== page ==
You’d have to have been living on Pluto not to have heard speculation that Bruce Jenner may – or may not – be planning to live as a woman. I have no idea whether this rumour is true, but of course it’s sparked a storm of comment: some sympathetic, some critical, with plenty of trans-jokes thrown into the mix.
We all have a gender identity. It’s our own sense of being male or female, or somewhere on a continuum. Most of us feel that our bodies match our minds, but some people don’t. They have the strong sense that their birth-assigned, physical sex doesn’t match their gender identity. Many say they’ve known this since they were very small children (Bruce Jenner is said to have felt he was a girl ever since he was five years old). It’s often described as feeling you’re a woman trapped in a man’s body, or vice versa.
This is gender dysphoria, sometimes called gender identity disorder
Inevitably, this inner conflict can lead to depression. Sometimes it becomes unbearable; the rates of suicide are high. The death late last year of a teenager in Ohio appears to have been one of many such tragedies. You might protest that gender needn’t be an issue in the modern world – surely those old-fashioned male-female roles are out of date – after all, this is 2015! But this isn’t a question of gender stereotypes; it’s about something fundamental. One transgender woman I spoke to described it as: ‘how I imagine it might feel to be conscious, but unable to move or speak. You’re a woman, but you can never express yourself as one.’
Some people bury this conflict; they try hard to live in their birth-assigned gender, often marrying and having children. Bruce Jenner wouldn’t be the first national hero to transition. Kristin Beck – formerly Chris Beck – was a US navy SEAL with more than 20 years’ service when she announced that she’d always felt she was a woman, and retired in order to pursue her new life. The legendary writer Jan Morris was The Times correspondent with Hillary and Tenzing when they scaled Everest – but in those days her name was James Morris. She and her wife stayed together despite her transition in the 1970s. They were forced to divorce due to same-sex marriage laws, but they never parted and in 2008, when they were in their eighties, they remarried. How’s that for an enduring love story?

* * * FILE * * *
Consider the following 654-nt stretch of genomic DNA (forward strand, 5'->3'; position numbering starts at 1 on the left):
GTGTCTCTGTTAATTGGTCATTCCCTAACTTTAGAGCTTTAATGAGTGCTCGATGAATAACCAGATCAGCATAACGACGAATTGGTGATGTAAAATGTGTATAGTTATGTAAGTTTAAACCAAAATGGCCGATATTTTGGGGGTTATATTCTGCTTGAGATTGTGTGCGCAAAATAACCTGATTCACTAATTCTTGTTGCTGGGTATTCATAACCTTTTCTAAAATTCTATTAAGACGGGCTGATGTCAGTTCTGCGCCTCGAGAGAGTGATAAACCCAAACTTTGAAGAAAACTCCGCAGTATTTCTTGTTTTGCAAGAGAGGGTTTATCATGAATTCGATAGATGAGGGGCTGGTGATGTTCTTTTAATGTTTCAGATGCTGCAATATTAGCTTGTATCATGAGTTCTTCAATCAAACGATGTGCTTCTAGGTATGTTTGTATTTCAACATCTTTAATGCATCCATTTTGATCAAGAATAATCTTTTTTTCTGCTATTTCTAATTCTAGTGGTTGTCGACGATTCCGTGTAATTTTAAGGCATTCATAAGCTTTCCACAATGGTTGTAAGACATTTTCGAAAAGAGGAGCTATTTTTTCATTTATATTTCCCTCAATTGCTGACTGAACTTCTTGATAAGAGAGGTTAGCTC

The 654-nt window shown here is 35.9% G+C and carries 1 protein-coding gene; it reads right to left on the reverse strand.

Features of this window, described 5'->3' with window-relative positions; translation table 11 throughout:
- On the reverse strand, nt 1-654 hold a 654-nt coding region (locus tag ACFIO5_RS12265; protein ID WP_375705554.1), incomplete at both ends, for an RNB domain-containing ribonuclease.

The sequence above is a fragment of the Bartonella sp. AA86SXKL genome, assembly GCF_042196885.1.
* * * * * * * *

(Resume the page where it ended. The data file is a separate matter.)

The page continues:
The word ‘transition’ is quite a broad term. In the case of male to female transition, it may involve a person living openly and full-time as a woman, perhaps using a female name. For some people, this is enough. Of course financial cost is a big factor. Others turn to hormone replacement therapy to help alter their physical characteristics, and they may use laser facial hair removal. Some make use of speech therapy, or coaching on how to walk and move. A proportion of transgender women – by no means all – eventually undergo SRS (sex reassignment surgery), possibly alongside other surgery such as facial feminization or breast enhancement. Transition can be a very long journey.
According to social media, there are those whose hero Bruce Jenner used to be – an Olympian athlete, of course he was a hero – who now say he is their hero no longer. I’ve even seen the hash tag #freak. Yet, whether he identifies as male or female, Jenner is the same person who brought home that gold medal.
And there’s the thing. Gender dysphoria isn’t imaginary, it’s real. Transition isn’t easy; it takes courage. There’s the fear of hurting family and friends, and of rejection. There may be public ridicule, health risks, sometimes loss of employment, high financial cost and – let’s be honest – pain. In the case of a celebrity, private struggles become public news. I doubt anyone would take such a decision lightly.
It took years of intense training and dedication for Bruce Jenner to stand on that Olympic podium, back in 1976. If the latest rumours prove to be true, then then he may be about to embark on one of the greatest challenges of his life.
This post was written by Charity Norman
Charity Norman’s new book, The Secret Life of Luke Livingstone is published by Allen & Unwin and is now available here.